Anna Price was in her early 40s when she began to feel as if life had turned into a never-ending rollercoaster.
"My job as a strategic marketing consultant meant that I was flying to Berlin and London from my home in Leicestershire all the time and while it was exhausting, I absolutely loved the ‘high’ of working," says Price, now 46, and a mother-of-two.
"But when I came home, I would crash into a ‘low’ for several days. My marriage was not in a great place and it was full on with my young daughters – one of whom has Down’s syndrome.
"My memory was poor, I was always losing things and felt overwhelmed and anxious, but I’d hide those lows by drinking more than I should and being the ‘life and soul’ of the party.
Watch: Concerns of ADHD among adults
"Things came to a head one day in 2014 when I woke up and I couldn’t stop crying. I was in such a mess that I phoned my best friend and said: ‘I just can’t do this any more. I need to go to the doctor, something is wrong.’"
After hearing her story, Price’s GP suspected bipolar disorder, which turned out to be a misdiagnosis. It took another three years – and several psychiatric assessments – before she finally discovered the truth: at the age of 44 she had attention deficit hyperactivity disorder (ADHD).
"I was shocked because although heard of ADHD, I always thought it was a condition that only affected young boys who couldn’t control their wild behaviour in the classroom," says Price. "I had no clue that girls and women could also have it."
ADHD is a complex neurobiological condition thought to affect 1.5 million people in the UK, only around 10% of whom are diagnosed.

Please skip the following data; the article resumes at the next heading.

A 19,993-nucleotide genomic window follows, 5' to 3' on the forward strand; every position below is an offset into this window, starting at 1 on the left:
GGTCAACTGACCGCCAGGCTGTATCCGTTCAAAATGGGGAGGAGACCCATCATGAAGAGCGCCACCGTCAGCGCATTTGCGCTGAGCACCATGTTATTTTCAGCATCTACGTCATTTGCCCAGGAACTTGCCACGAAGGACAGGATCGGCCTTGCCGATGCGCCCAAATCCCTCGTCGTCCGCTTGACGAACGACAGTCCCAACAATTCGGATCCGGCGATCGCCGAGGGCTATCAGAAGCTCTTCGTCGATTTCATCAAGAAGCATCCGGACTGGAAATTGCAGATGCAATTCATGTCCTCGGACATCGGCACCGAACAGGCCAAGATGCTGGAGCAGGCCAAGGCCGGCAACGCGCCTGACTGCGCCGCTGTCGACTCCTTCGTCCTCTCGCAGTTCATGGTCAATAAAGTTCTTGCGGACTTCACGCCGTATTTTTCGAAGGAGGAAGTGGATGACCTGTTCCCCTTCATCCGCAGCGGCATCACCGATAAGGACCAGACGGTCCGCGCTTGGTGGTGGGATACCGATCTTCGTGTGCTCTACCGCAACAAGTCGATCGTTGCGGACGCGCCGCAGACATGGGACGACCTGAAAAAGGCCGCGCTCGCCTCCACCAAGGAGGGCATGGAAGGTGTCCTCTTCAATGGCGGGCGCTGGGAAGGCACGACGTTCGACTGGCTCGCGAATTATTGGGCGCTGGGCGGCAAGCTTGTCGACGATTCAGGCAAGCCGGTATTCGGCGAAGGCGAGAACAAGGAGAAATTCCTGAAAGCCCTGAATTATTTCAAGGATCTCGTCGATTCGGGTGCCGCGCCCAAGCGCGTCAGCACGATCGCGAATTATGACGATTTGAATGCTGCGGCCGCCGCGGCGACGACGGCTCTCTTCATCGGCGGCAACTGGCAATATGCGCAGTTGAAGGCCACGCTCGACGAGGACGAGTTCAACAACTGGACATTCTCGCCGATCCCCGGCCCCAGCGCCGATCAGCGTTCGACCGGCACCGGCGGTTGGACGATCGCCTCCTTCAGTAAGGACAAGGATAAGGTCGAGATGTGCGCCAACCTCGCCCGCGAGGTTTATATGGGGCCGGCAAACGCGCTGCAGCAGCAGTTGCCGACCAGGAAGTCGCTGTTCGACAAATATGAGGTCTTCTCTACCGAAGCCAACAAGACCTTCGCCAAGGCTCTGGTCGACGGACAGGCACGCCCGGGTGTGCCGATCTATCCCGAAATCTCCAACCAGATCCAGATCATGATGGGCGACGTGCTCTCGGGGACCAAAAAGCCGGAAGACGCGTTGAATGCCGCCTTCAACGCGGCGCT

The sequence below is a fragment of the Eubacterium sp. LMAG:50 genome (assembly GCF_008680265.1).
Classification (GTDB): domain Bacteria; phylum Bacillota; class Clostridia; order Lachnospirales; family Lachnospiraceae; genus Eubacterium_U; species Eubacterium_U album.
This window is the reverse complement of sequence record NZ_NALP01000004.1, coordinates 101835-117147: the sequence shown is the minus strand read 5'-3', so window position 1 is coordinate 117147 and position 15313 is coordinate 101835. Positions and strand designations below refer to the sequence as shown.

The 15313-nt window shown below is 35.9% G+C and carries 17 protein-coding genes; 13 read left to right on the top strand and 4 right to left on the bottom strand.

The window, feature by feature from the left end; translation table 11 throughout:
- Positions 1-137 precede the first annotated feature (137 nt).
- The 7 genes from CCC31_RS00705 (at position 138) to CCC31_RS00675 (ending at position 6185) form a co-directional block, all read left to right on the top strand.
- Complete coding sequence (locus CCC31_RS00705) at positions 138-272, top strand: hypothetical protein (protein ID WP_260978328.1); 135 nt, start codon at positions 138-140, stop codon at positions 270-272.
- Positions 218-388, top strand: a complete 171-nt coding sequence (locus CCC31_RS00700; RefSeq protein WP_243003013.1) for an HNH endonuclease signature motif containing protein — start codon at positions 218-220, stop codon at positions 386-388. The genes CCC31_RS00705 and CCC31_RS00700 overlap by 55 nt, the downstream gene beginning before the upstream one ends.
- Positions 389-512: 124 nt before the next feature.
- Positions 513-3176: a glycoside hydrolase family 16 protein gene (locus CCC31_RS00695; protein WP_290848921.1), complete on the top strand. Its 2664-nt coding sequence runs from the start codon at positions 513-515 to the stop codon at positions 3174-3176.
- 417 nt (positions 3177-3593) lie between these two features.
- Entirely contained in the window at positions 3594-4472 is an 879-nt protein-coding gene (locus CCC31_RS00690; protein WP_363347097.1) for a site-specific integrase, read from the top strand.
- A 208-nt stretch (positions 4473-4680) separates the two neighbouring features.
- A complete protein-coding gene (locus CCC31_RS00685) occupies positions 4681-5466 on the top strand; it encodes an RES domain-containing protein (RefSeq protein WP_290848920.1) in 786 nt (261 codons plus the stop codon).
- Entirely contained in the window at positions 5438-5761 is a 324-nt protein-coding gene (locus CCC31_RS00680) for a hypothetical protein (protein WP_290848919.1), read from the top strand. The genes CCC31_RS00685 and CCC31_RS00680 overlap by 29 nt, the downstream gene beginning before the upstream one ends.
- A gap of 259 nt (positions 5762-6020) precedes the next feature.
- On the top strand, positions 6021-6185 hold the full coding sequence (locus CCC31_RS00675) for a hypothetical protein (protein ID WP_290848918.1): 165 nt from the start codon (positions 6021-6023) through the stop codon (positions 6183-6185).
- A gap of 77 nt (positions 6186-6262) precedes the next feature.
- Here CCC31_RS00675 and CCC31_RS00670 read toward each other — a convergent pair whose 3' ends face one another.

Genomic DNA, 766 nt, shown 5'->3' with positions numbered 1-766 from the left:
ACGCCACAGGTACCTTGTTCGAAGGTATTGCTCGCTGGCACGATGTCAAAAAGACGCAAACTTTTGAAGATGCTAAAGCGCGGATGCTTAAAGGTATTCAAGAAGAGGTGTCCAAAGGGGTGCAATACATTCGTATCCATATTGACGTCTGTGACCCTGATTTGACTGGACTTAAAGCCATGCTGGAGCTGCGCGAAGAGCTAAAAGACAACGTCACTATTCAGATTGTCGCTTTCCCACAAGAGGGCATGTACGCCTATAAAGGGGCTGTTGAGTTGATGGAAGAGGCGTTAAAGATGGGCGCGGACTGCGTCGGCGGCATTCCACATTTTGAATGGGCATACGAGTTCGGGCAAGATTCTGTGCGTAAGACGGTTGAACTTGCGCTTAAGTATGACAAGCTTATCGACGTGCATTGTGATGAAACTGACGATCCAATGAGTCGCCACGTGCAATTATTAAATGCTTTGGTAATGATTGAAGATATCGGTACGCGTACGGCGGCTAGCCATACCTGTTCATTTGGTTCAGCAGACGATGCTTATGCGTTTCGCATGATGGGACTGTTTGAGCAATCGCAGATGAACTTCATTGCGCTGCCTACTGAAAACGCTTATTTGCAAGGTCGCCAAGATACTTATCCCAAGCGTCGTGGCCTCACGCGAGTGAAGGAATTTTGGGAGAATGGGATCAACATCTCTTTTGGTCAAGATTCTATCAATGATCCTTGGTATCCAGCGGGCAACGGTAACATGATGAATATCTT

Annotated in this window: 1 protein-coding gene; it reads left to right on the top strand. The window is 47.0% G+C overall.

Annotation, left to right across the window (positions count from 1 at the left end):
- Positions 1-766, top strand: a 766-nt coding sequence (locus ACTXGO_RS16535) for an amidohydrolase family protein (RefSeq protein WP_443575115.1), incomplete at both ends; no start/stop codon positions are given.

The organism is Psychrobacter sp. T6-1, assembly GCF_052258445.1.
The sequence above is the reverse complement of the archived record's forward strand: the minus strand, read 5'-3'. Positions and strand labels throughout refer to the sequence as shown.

Like Price, many people think the condition only affects boys who show typical hyperactive or disruptive behaviour. But research suggests that just as many females – if not more – are affected, yet they are not as easily diagnosed. This can have a huge impact on their lives.
Watch: Helping women with ADHD live boldly
Campaigners say women with ADHD are at an increased risk of suicide and cite a Canadian study that found 24% of women with the condition have attempted to take their own lives, compared with 9% of men with ADHD and only 3% of women without it.
"Women with ADHD are usually diagnosed later in life and aren’t spotted at school because they are less disruptive in general than their male counterparts," says Leah Leaves, the lead behind the campaign #iamADHD, which is hoping to raise awareness.
"We tend to internalise our symptoms and put a lot of effort into ‘fitting in’, which is called ‘masking’, and this has an impact on self-esteem and confidence."
Price recognises that typical female behaviour.
"ADHD means I’m a very ‘big picture thinker’," she says.
"Like Richard Branson – who also thinks he has ADHD – I’m very creative and have no problem networking, whether it’s with business leaders or politicians at Number 10. I’m great at working under pressure too.
"But the small things like admin absolutely kill me. I can spend three hours wondering how to fit in meetings in my diary.
"It leads to ‘overwhelm’, where I avoid work altogether for weeks, making me more anxious. I suffer from chest pains, can’t get my breath and then I blame myself for being so stupid.
"At my very lowest point – when I was trapped in a new but psychologically abusive relationship – I briefly considered suicide.
"I don’t think I’d ever have gone through with it but there were times when I was driving home and wondered about crashing the car, just to escape from it all."
Her diagnosis meant that Price – who is now a successful businesswoman and founder of the Rural Business Group – got the help she so desperately needed.
"I’m on methylphenidate, a stimulant that enables me to produce more dopamine which has helped me focus and do my work," she says.
"Sadly, it can’t help the emotional highs and lows and there is some research to suggest that ADHD is affected by hormones so it’s a challenging time for women of my age who are approaching menopause.
"But I’d advise any woman who feels she might have ADHD to do an online test in the first instance. It may lead to a diagnosis and more help.
"Although it’s still a challenge, I wouldn’t swap having ADHD for the world – it makes me very good at what I do."
Watch: The first FDA-approved prescription video game is designed for kids with ADHD